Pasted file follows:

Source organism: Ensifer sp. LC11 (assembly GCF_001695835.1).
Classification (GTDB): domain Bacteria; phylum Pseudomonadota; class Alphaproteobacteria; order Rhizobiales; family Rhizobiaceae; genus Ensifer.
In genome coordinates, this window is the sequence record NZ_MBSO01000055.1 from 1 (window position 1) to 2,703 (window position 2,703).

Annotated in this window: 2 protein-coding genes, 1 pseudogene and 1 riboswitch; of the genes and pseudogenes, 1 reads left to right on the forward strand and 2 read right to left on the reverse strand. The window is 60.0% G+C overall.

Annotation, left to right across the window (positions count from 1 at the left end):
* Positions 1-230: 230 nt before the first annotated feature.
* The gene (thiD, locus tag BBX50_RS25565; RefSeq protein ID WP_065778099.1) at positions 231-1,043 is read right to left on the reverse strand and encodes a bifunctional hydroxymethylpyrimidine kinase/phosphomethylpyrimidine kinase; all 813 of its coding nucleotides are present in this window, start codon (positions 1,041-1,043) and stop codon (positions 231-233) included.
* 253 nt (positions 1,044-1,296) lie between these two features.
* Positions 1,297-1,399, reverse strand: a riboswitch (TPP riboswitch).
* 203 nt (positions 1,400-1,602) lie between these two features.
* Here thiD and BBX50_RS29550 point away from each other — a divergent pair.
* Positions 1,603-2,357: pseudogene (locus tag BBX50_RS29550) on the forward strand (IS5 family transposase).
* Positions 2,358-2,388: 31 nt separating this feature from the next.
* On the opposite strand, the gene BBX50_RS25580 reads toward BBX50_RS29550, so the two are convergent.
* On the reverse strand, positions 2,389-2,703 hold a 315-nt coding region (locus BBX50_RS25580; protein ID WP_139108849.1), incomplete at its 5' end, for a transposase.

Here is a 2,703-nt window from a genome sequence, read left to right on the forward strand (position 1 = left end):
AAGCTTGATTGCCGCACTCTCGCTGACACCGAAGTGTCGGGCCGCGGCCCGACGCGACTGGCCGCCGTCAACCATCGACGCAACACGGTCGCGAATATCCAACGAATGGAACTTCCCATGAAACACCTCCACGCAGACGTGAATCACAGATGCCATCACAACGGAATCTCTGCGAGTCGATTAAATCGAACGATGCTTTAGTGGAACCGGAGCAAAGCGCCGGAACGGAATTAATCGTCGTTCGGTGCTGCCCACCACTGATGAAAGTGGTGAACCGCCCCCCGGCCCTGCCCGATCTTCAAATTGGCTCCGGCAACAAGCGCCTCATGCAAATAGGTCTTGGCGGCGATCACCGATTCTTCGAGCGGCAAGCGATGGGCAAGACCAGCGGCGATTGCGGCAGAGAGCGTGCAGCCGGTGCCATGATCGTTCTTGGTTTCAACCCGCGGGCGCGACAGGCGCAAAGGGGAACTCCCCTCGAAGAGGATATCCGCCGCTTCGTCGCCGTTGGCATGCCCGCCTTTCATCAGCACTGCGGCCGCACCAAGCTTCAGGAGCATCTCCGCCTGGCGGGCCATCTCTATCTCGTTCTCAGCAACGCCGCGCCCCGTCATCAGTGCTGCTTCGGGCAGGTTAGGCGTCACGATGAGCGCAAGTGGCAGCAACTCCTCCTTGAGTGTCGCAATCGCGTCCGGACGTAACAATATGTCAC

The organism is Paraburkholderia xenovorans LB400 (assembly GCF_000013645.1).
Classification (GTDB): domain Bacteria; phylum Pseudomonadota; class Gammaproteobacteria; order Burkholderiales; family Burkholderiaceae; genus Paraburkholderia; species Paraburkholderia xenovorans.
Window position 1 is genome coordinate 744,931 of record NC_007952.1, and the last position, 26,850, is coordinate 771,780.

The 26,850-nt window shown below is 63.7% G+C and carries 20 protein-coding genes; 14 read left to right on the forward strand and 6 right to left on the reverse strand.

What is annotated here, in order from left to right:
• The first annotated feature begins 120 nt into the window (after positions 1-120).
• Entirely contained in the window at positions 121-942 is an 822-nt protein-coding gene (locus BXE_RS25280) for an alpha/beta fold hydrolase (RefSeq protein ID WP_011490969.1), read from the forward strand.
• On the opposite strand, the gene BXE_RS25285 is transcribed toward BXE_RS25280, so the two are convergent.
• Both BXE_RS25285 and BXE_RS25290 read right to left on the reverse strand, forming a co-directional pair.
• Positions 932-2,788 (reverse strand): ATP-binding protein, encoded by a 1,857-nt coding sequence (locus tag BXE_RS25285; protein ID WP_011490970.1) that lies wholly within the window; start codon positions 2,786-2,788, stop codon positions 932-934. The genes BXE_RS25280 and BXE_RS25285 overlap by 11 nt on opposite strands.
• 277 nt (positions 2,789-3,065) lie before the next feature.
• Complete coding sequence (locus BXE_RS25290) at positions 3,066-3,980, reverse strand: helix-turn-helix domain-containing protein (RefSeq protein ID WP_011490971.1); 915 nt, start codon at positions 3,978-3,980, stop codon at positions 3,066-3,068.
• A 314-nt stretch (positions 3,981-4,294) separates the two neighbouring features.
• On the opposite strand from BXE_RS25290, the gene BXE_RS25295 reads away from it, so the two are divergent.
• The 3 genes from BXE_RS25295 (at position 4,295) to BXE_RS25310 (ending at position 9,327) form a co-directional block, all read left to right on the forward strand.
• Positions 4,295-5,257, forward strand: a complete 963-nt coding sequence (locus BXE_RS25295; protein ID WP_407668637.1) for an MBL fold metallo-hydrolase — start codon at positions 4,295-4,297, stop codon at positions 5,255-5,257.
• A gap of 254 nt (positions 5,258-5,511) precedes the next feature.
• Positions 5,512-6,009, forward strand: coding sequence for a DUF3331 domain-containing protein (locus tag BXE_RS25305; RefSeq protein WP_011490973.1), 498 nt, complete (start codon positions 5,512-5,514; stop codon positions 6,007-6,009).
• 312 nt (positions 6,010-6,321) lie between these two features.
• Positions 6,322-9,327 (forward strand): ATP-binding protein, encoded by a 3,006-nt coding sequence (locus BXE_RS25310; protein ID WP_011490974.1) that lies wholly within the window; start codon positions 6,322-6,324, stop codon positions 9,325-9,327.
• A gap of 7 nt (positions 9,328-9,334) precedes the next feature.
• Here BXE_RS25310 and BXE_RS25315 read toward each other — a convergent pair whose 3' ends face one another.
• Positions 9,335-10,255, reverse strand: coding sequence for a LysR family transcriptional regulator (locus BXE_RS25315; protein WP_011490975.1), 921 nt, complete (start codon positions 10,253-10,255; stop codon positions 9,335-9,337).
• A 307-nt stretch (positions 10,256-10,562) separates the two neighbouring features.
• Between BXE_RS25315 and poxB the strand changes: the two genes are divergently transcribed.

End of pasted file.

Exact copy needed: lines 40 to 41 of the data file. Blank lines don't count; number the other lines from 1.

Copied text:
• Positions 9,335-10,255, reverse strand: coding sequence for a LysR family transcriptional regulator (locus BXE_RS25315; protein WP_011490975.1), 921 nt, complete (start codon positions 10,253-10,255; stop codon positions 9,335-9,337).
• A 307-nt stretch (positions 10,256-10,562) separates the two neighbouring features.